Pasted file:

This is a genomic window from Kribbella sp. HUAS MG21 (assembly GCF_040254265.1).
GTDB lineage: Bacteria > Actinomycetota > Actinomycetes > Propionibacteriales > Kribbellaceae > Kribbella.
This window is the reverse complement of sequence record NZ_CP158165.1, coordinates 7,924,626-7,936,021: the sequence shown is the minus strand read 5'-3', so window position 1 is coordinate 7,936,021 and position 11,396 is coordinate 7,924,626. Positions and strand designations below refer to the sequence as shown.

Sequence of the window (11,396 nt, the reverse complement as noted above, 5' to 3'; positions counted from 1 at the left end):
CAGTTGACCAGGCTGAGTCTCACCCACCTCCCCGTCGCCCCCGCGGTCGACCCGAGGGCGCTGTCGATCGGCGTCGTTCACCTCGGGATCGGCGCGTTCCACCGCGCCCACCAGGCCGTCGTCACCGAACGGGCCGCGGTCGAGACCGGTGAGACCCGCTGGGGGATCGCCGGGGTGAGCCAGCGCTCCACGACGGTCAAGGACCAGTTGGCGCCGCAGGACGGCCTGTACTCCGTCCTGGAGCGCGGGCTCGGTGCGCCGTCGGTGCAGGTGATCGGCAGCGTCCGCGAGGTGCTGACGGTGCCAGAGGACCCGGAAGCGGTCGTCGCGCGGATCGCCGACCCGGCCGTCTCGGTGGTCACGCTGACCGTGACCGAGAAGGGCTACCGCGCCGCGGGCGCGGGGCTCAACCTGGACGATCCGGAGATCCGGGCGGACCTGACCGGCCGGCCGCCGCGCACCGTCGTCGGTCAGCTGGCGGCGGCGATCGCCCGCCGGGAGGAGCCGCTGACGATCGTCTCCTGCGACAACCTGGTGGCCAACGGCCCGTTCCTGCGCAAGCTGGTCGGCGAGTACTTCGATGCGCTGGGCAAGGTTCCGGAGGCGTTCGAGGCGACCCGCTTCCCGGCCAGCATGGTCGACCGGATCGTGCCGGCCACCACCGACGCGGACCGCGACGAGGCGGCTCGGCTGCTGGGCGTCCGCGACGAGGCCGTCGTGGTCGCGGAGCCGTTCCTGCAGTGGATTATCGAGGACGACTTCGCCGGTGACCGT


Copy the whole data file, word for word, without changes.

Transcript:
This is a genomic window from Kribbella sp. HUAS MG21 (assembly GCF_040254265.1).
GTDB lineage: Bacteria > Actinomycetota > Actinomycetes > Propionibacteriales > Kribbellaceae > Kribbella.
This window is the reverse complement of sequence record NZ_CP158165.1, coordinates 7,924,626-7,936,021: the sequence shown is the minus strand read 5'-3', so window position 1 is coordinate 7,936,021 and position 11,396 is coordinate 7,924,626. Positions and strand designations below refer to the sequence as shown.

Sequence of the window (11,396 nt, the reverse complement as noted above, 5' to 3'; positions counted from 1 at the left end):
CAGTTGACCAGGCTGAGTCTCACCCACCTCCCCGTCGCCCCCGCGGTCGACCCGAGGGCGCTGTCGATCGGCGTCGTTCACCTCGGGATCGGCGCGTTCCACCGCGCCCACCAGGCCGTCGTCACCGAACGGGCCGCGGTCGAGACCGGTGAGACCCGCTGGGGGATCGCCGGGGTGAGCCAGCGCTCCACGACGGTCAAGGACCAGTTGGCGCCGCAGGACGGCCTGTACTCCGTCCTGGAGCGCGGGCTCGGTGCGCCGTCGGTGCAGGTGATCGGCAGCGTCCGCGAGGTGCTGACGGTGCCAGAGGACCCGGAAGCGGTCGTCGCGCGGATCGCCGACCCGGCCGTCTCGGTGGTCACGCTGACCGTGACCGAGAAGGGCTACCGCGCCGCGGGCGCGGGGCTCAACCTGGACGATCCGGAGATCCGGGCGGACCTGACCGGCCGGCCGCCGCGCACCGTCGTCGGTCAGCTGGCGGCGGCGATCGCCCGCCGGGAGGAGCCGCTGACGATCGTCTCCTGCGACAACCTGGTGGCCAACGGCCCGTTCCTGCGCAAGCTGGTCGGCGAGTACTTCGATGCGCTGGGCAAGGTTCCGGAGGCGTTCGAGGCGACCCGCTTCCCGGCCAGCATGGTCGACCGGATCGTGCCGGCCACCACCGACGCGGACCGCGACGAGGCGGCTCGGCTGCTGGGCGTCCGCGACGAGGCCGTCGTGGTCGCGGAGCCGTTCCTGCAGTGGATTATCGAGGACGACTTCGCCGGTGACCGT